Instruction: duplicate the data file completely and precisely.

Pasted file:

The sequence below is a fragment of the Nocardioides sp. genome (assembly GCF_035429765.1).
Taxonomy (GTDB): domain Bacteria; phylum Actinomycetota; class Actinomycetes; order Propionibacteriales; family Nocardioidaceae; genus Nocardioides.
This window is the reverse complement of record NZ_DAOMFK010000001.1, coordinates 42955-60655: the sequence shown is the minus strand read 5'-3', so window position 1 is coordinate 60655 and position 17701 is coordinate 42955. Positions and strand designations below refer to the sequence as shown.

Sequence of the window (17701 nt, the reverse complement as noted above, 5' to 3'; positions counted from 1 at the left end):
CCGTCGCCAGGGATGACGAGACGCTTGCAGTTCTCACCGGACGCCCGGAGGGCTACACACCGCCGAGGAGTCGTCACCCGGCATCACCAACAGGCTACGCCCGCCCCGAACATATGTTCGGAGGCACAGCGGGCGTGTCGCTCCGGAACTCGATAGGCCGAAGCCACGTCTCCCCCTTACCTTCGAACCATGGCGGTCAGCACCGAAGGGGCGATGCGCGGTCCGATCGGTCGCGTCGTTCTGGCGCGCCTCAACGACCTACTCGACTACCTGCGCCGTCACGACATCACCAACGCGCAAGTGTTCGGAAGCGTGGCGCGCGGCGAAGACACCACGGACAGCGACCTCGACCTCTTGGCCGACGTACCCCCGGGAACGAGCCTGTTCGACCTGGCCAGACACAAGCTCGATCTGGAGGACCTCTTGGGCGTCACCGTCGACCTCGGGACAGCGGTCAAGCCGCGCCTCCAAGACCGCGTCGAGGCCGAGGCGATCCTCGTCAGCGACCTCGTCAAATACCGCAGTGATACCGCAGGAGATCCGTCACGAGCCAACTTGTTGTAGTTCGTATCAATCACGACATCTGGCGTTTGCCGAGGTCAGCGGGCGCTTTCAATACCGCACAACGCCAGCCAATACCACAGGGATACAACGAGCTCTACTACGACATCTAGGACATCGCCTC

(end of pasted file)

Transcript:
The sequence below is a fragment of the Nocardioides sp. genome (assembly GCF_035429765.1).
Taxonomy (GTDB): domain Bacteria; phylum Actinomycetota; class Actinomycetes; order Propionibacteriales; family Nocardioidaceae; genus Nocardioides.
This window is the reverse complement of record NZ_DAOMFK010000001.1, coordinates 42955-60655: the sequence shown is the minus strand read 5'-3', so window position 1 is coordinate 60655 and position 17701 is coordinate 42955. Positions and strand designations below refer to the sequence as shown.

Sequence of the window (17701 nt, the reverse complement as noted above, 5' to 3'; positions counted from 1 at the left end):
CCGTCGCCAGGGATGACGAGACGCTTGCAGTTCTCACCGGACGCCCGGAGGGCTACACACCGCCGAGGAGTCGTCACCCGGCATCACCAACAGGCTACGCCCGCCCCGAACATATGTTCGGAGGCACAGCGGGCGTGTCGCTCCGGAACTCGATAGGCCGAAGCCACGTCTCCCCCTTACCTTCGAACCATGGCGGTCAGCACCGAAGGGGCGATGCGCGGTCCGATCGGTCGCGTCGTTCTGGCGCGCCTCAACGACCTACTCGACTACCTGCGCCGTCACGACATCACCAACGCGCAAGTGTTCGGAAGCGTGGCGCGCGGCGAAGACACCACGGACAGCGACCTCGACCTCTTGGCCGACGTACCCCCGGGAACGAGCCTGTTCGACCTGGCCAGACACAAGCTCGATCTGGAGGACCTCTTGGGCGTCACCGTCGACCTCGGGACAGCGGTCAAGCCGCGCCTCCAAGACCGCGTCGAGGCCGAGGCGATCCTCGTCAGCGACCTCGTCAAATACCGCAGTGATACCGCAGGAGATCCGTCACGAGCCAACTTGTTGTAGTTCGTATCAATCACGACATCTGGCGTTTGCCGAGGTCAGCGGGCGCTTTCAATACCGCACAACGCCAGCCAATACCACAGGGATACAACGAGCTCTACTACGACATCTAGGACATCGCCTC